I work as a producer at The World. It's my dream gig. Honest. I first became a listener of The World while working a summer job as a landscaper back in the day.
I've been lucky enough to study at the Metcalf Institute for Marine and Environmental Reporting, cover the Cape Cod Baseball League for WCAI, and report in the Paris of the Rust Belt for The Cleveland Scene.
When not at work, I enjoy bicycles made by Brian Chapman, beer brewed by Pretty Things, coffee roasted by Heart, and books written by Tony Earley.
I grew up on 11 acres of forest in the rural town of Dallas, OR. I'm still comfortable with a chainsaw.
Health & Medicine
When it comes to containing an outbreak like Ebola, anticipating where it might spread next is crucial. Until somewhat recently, however, the only way to do that was through untimely census records. But with the proliferation of so-called "big data," epidemiologists can track in real time where West Africans are headed — and where they might be spreading the disease.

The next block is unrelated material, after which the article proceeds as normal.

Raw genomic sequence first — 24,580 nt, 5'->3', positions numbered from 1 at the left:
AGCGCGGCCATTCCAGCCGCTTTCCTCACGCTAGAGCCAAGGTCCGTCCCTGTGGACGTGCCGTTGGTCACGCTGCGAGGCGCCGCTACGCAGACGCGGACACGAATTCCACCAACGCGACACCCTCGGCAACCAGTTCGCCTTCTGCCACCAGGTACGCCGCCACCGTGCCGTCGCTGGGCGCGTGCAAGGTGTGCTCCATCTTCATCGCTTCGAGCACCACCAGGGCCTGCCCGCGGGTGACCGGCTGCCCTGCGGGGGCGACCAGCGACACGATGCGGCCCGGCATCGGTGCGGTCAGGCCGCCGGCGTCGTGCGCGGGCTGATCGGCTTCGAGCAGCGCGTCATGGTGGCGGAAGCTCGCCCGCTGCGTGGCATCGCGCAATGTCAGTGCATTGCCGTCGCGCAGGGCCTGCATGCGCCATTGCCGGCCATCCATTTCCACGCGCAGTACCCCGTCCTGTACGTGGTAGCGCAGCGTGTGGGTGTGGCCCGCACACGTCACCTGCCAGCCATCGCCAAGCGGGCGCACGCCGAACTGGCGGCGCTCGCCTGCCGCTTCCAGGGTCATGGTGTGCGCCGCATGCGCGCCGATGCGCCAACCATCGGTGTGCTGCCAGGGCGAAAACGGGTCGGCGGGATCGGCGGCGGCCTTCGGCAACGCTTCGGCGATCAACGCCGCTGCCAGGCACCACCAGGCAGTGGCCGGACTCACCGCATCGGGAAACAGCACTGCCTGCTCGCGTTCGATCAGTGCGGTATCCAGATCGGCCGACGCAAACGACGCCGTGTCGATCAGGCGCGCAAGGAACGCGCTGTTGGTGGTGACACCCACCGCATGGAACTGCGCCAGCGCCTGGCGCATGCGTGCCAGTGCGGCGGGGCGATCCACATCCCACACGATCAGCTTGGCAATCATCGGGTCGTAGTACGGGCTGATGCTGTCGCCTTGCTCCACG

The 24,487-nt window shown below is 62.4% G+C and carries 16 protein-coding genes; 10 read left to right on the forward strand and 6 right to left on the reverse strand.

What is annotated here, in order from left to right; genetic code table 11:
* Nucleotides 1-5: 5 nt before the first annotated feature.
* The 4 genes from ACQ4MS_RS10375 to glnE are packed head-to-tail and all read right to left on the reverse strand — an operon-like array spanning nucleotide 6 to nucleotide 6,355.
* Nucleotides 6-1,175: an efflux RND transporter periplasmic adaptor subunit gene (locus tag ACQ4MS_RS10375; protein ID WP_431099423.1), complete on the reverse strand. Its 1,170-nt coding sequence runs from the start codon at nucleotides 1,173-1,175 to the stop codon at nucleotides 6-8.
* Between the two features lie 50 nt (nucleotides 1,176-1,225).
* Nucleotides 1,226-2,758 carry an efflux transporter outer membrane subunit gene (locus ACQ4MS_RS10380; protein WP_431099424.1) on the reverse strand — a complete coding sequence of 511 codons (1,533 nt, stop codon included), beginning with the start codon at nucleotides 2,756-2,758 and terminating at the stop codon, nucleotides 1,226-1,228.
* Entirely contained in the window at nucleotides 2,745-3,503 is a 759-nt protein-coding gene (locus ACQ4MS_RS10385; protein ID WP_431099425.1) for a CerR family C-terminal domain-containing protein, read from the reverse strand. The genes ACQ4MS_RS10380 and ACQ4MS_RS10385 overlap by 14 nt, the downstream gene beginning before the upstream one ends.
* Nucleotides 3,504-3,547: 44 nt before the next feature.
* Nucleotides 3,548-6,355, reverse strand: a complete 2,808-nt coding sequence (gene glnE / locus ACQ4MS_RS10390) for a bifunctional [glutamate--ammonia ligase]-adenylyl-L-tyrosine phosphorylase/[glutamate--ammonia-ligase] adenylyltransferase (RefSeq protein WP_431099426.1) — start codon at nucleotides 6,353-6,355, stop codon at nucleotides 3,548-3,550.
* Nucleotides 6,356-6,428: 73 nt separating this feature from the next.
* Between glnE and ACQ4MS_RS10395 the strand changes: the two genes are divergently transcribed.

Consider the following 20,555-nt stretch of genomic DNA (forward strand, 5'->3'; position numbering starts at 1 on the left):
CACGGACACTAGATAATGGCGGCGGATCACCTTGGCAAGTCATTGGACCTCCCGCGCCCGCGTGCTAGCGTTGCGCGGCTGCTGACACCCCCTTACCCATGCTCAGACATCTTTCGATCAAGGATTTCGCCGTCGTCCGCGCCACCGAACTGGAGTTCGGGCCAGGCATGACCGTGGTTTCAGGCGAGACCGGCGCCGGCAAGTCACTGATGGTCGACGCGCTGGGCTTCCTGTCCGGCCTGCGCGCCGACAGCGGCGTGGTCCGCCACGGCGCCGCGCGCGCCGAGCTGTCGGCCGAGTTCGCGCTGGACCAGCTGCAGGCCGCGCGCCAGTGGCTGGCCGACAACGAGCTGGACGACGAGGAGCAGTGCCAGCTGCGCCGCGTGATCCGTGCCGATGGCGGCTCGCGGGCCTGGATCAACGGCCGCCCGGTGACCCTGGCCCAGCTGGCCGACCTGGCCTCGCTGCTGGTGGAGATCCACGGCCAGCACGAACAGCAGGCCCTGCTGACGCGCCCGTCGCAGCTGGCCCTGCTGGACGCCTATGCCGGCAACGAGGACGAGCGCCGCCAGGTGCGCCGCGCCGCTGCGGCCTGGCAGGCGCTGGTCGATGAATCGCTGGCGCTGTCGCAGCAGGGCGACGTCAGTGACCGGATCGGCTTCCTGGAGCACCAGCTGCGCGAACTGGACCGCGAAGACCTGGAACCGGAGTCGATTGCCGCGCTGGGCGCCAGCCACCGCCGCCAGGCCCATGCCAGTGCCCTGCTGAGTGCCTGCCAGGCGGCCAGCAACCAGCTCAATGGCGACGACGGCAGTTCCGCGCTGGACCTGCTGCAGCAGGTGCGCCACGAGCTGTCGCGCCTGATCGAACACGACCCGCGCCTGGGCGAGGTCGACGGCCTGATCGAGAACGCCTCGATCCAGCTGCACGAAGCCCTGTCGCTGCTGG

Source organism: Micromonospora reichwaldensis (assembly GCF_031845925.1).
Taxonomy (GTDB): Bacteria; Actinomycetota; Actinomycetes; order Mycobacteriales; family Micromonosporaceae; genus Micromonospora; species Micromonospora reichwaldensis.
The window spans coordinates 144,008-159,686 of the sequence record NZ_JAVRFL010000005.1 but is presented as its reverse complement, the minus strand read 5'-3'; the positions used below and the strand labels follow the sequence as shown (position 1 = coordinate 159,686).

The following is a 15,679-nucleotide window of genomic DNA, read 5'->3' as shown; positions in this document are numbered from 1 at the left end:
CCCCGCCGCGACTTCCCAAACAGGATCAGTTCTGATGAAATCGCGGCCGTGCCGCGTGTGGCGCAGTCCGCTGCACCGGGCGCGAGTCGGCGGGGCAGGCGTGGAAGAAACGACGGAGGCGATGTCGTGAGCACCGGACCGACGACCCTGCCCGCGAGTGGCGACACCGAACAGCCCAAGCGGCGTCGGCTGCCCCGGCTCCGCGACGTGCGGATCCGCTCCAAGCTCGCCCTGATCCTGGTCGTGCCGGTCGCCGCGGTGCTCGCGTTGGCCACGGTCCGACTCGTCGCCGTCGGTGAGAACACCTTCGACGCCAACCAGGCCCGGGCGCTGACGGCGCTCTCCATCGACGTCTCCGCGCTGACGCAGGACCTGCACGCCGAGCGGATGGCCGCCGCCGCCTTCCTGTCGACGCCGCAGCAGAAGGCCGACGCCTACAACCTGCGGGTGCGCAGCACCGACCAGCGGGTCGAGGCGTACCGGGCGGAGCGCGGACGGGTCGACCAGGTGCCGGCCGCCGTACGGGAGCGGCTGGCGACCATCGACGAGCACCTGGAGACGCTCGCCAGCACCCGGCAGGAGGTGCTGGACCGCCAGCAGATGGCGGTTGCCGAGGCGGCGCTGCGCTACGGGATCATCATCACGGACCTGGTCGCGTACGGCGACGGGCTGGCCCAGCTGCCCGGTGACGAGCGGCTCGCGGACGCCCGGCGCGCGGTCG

Arts, Culture & Media
Kenny G is a massive star in China, so a photo he tweeted while hanging out with protesters in Hong Kong didn't go down well in Beijing. But his attempts to apologize didn't make things much better.
Science, Tech & Environment
One picture has people in Boston talking about climate change and rising sea levels. It shows an imagined future of the historic Back Bay neighborhood. And the future looks like Venice.
Conflict & Justice
Iguala, Mexico is a place that's hostile to outsiders and heavily controlled by drug cartels. That makes it an extremely difficult — and dangerous — place to look for the 43 missing students who were allegedly abducted by the local police force.
Health & Medicine
Ebola has wormed its way into every facet of life in Sierra Leone, from basic greetings to an overworked medical system. The story of Ebola patient Francis Samuka shows how the country is trying, and often failing, to get a grip on the crisis.